Terry

    Attached Thumbnails Attached Thumbnails What ToolSetter do you use?-img_2116-228x228-jpg  


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    Default Re: What ToolSetter do you use?

    MFchief, I was really considering that. I decided it wasn't any better for my process so now I set and measure tools offline. It is actually faster than I do with the ETS. Haha.



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    Default Re: What ToolSetter do you use?

    Here is another video of my journey into toolsetters. Please keep posting.

    Cheers Cliff





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    Default Re: What ToolSetter do you use?

    Cliff,

    I was inspired by the Edge Tech design. I did while I was thinking about it take into account the large pad and the errors that can be induced if it is not perfectly level across the surface in relation to the spindle and table. That's why I chose to use a smaller pad and then lap in the surface as accurately as I could. The further you move out form the centerline of the indicator the more error you could induce in the measurement. Also in thinking about it the accuracy of locating the dial indicator into the holder needs to be taken into account. If it is not square with the axis you could introduce a small amount of error there as well. I press fit my indicator in but you can see how that is fraught with peril as well. I do plan to make a second one and that one will get bolted in using the backing plate screw locations on the indicator. The one I made is still more accurate than I am capable of machining at the moment given my skill set.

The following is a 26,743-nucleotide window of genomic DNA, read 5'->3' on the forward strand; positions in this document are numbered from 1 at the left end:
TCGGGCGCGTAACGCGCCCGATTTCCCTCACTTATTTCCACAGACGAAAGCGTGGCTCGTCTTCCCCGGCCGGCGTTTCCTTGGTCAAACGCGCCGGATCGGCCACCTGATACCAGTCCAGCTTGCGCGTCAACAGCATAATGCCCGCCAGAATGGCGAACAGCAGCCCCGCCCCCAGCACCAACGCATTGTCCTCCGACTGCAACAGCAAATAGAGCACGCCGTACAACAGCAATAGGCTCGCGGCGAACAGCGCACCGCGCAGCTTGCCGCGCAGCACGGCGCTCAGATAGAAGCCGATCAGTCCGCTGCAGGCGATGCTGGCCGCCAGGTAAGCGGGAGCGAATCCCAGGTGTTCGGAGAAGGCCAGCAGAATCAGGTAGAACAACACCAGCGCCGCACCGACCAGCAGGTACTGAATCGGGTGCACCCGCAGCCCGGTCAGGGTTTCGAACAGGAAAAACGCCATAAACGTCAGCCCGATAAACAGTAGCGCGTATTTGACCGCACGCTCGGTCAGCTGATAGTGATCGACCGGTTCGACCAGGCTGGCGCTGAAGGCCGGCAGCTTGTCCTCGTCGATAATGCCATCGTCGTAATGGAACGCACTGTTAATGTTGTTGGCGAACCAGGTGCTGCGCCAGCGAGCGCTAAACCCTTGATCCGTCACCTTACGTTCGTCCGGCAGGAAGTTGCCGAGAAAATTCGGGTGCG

I did just think about doing the simple thing and ordering one from Edge but then I wouldn't have learned anything but how to use a credit card to place an order. Making one made me sit down and think through it and gave me a chance to put into practice the skill set I am trying to learn.

    One thing I'd like to point out and will do on the second one I make is you are correct. You don;t need and idicator with that much travel. I'm only using 2.5mm or .100 of travel for measurement purposes so the plunger could be much shorter reducing the overall height of the device. I built that one around a dial indicator I had on hand.



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    Default Re: What ToolSetter do you use?

    A few early morning comments for your consideration and criticism:
    It seems to me that the critical aspect is to have the touch platform parallel to the mill table rather than to have the DTI shaft perpendicular to the table. It might be easier to make the top tiltable rather than worrying about how the DTI is oriented.